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Paradigm Shift Intervention Monitoring
UAE/KSA Seqs Signal Human Transmission Evolution
Prior to the release of these five full sequences, similar sequences were available for four prior cases (the earliest case confirmed by PCR - 40F from ICU outbreak in Zarka – Jordan-N3/2012, the first confirmed case – 60M from Bisha – EMC/2012, the second confirmed case – 49M from Qatar ex-KSA – England1/2012, the index case for first confirmed onward transmission – 60M from England ex-KSA – England2/2012).
These four sequences were closely related to each other (>99.5% identity with consensus) and clear fell into two sub-clades due to clustered changes in the ORF-1ab gene. The two earlier sequences (Jordan-N3/EMC) formed one sub-clade, while the two more recent sequences (England1 and England2) formed a second sub-clade. The clustering of the majority of the defining polymorphisms signaled evolution via homologous recombination.
In addition to the four full sequences, partial sequences were published from four cases (first case confirmed in Riyadh -45M – Riyadh sequence, Qatari treated in Germany– 45M – Essen sequence, French tourist ex-UAE -73M - French index sequence, French hospital roommate – 51M – French contact sequence. These partial sequences (2 regions for each patient) matched the full sequences (Riyadh was identical to consensus, Essen had one polymorphisms in common with England1, French sequences matched each other and England2.
Thus, the sequences from the eight prior cases fully supported MERS-CoV evolution in humans.
Human evolution was strongly supported by the five recently released full sequences.
The sequence from UAE, MUNICH/AbuDhabi/2013, is in the England1/2 sub-clade. England1 and England2 formed separate branches within this sub-clade and AbuDabi was clearly on the England1 branch. Earlier analysis had noted the importance of position 1060 in the spike protein. A Q was at position 1020 in both sequences in the Jordan/EMC sub-clade, but England1 had Q1020H while England2 had Q1020R. AbuDabi had G24515C, which encoded Q1020H and had 6 additional polymorphisms which were specific for England1. Four of these polymorphisms (G19075A, C20848A, C22790T, T24299C) clustered with G24515C in the S gene or the 3’ end of the adjacent upstream ORF 1ab gene. The other two polymorphisms (C11492T and C11534T) clustered with each. Similarly, and additional polymorphism, C24740G was also in the S gene and was shared with England1 as well as Jordan-N3, which is in the other sub-clade. The clustering of these polymorphisms as well as sharing with a different sub-clade are associated with recombination and the presence of these shared polymorphisms in human isolates supports evolution during human transmission.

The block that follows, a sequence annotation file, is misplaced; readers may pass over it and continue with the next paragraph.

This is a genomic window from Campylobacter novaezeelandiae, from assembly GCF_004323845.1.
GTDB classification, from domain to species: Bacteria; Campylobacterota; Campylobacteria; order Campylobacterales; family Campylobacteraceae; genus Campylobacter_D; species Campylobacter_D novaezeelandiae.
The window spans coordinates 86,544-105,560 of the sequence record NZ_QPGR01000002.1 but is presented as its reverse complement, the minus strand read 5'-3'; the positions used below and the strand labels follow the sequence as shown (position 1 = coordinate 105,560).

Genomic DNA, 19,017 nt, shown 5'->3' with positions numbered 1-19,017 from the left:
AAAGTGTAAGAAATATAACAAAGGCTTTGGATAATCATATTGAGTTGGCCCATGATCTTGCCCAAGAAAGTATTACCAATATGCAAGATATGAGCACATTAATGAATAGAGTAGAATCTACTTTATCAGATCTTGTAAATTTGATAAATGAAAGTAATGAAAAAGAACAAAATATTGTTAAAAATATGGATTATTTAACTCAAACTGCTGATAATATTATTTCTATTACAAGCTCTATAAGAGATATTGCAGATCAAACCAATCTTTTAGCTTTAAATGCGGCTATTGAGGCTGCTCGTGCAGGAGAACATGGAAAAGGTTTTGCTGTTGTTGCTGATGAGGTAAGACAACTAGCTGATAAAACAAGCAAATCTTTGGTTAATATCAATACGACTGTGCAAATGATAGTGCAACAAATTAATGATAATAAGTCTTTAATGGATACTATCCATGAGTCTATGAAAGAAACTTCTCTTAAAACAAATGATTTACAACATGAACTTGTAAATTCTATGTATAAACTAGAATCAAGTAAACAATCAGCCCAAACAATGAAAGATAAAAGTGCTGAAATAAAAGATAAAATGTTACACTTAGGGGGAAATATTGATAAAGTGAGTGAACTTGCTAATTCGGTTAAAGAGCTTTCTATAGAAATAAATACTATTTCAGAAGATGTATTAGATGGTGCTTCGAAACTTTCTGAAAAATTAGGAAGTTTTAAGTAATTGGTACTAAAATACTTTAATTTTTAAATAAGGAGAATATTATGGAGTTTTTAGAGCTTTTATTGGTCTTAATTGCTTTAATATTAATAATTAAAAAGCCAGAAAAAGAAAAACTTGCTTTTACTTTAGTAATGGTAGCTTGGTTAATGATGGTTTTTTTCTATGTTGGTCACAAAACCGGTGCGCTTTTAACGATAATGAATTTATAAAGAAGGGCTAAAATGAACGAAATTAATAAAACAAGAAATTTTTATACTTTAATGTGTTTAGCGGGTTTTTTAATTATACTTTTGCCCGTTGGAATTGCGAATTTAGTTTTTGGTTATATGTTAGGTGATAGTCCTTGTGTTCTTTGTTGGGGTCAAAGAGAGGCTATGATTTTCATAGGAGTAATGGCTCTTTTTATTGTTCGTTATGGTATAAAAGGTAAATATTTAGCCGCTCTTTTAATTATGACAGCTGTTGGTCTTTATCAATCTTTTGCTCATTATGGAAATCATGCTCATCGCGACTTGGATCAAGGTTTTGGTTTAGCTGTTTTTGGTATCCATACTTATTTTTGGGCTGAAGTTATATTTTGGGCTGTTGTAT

Human transmission was also supported by the four sequences from Al Hasa. All four sequences were greater than 30,000 BP yet only had a single difference at most with the consensus sequence for these isolates. This level of identity signal clonal expansion and nosocomial transmission in the hospital in Al Hofuf. This cluster is similar to the ICU cluster in Jordan last year, but the Al Hasa outbreak was more lethal and more similar to SARS-CoV outbreaks in 2003.
The four Al Hasa sequences were closely related to England2 (and all had Q1020R), signaling further evolution in humans. These sequences will be described in detail in an upcoming commentary.